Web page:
Are you tired of your big bank? Take a look at these 4 Other options

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This story originally appeared on NerdWallet

Account fees that are too high, low savings rates and poor customer service. There are many reasons why you may choose to quit a large national bank, but it might not be the right decision for you.

Many banks in the United States share the many benefits of large bank networks, such as ATMs and branches that are owned by the bank and strong mobile apps. They also have many of the same disadvantages such as low savings rates and high overdraft fees. These four options are better than big banks if you’re looking for different benefits that will suit your specific needs.

Credit unions

Credit unions, which are community-focused and not-for profit institutions, place a lot of emphasis on customer service. Although they offer similar services, accounts and deposits protections to big banks, credit unions typically offer better rates. Compared with banks, on average, credit unions pay higher interest rates for certain savings accounts and charge lower rates for auto and home loans, according to June 2021 data from the National Credit Union Administration.

Chris Lorence is the executive director of CU Awareness (a division within Credit Union National Association). He says that credit unions were built on service and not profits. Credit unions do not return funds to shareholders as dividends, but instead, they give members profits in other ways than operating expenses, such as better rates or easier access.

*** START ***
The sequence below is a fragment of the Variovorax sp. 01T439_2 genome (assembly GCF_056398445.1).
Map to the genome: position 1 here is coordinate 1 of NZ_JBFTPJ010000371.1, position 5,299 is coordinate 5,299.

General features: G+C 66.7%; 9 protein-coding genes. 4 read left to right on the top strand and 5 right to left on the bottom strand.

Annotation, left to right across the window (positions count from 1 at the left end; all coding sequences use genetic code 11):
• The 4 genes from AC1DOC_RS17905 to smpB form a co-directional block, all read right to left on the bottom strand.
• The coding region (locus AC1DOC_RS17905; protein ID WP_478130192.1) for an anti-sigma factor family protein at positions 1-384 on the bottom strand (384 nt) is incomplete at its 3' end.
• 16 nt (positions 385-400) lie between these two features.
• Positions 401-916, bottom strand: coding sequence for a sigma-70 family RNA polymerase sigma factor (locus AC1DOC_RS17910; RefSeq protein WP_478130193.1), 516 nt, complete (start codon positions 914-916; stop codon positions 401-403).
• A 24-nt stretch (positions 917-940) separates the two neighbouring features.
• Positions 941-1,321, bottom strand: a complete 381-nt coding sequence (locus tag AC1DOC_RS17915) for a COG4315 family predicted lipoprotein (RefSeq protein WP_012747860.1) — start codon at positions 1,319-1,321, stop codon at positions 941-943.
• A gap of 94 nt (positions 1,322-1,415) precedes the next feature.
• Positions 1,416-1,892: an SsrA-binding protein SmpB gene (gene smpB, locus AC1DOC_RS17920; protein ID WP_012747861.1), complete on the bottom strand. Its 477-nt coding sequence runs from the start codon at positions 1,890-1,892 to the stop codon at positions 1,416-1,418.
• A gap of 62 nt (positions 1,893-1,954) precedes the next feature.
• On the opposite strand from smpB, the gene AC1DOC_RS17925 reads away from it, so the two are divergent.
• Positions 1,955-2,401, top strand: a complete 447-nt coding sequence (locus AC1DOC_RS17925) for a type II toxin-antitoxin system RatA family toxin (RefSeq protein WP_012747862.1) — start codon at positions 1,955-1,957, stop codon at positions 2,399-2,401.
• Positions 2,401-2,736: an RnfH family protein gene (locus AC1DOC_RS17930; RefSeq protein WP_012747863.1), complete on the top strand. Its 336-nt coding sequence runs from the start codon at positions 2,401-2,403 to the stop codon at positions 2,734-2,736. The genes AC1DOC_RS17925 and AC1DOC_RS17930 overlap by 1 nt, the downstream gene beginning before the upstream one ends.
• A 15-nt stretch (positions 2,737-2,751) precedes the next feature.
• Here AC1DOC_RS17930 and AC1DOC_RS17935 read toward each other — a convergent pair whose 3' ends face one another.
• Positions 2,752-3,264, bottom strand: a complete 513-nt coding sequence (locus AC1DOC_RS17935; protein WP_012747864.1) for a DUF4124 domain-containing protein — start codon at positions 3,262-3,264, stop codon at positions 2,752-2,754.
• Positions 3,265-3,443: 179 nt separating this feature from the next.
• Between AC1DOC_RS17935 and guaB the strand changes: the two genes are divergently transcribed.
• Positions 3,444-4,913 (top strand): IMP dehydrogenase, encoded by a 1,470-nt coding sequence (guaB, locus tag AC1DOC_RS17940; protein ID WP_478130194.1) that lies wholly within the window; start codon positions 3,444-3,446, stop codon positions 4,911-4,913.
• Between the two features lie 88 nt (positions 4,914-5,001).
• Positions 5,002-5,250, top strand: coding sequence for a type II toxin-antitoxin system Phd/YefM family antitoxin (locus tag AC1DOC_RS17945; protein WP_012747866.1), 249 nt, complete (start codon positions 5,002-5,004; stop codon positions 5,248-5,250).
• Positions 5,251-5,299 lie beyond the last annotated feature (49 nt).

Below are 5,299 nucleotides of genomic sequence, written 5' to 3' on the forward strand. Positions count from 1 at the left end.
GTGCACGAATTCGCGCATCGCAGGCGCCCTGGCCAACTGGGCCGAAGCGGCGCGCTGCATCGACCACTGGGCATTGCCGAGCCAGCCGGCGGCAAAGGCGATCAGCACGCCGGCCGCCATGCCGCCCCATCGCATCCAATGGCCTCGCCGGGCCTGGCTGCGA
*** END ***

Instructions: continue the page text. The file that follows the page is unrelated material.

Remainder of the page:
There are certain criteria that limit who is allowed to join a credit union as a member. This could include being a member of a family, where you live or work or having an immediate relative who is a member. You may also be able to donate a small amount to a specific group. Some credit unions may not be accessible to all due to these membership requirements. Credit unions can also be hampered by their slow adoption of new technology, like mobile banking, which big banks are able to access faster.

Banks for the community

Community banks, which are small financial institutions measured in asset size and that target specific geographical areas, are smaller than traditional banking establishments. These banks provide vital community presence and support relationship-based banking. They are especially useful for small-business loans and mortgages. According to the Brookings Institute’s 2018 study, one in three rural mortgages was originated at a credit union or community bank with assets less than $10 million. A community bank can also be the sole physical bank in a certain area. They can take into account more personal factors when granting loans or other accounts.

Independent Community Bankers of America defined community banks as those banks that have $50 billion in assets or less as small banks. They issued 4.7 millions loans under the Paycheck Protection Program to help small businesses affected. According to an analysis by ICBA of data from Small Business Administration, the loans saved 49 million jobs and totalled $429 billion. Additionally, PPP loans were processed by community banks five to ten days quicker than those of other PPP lenders.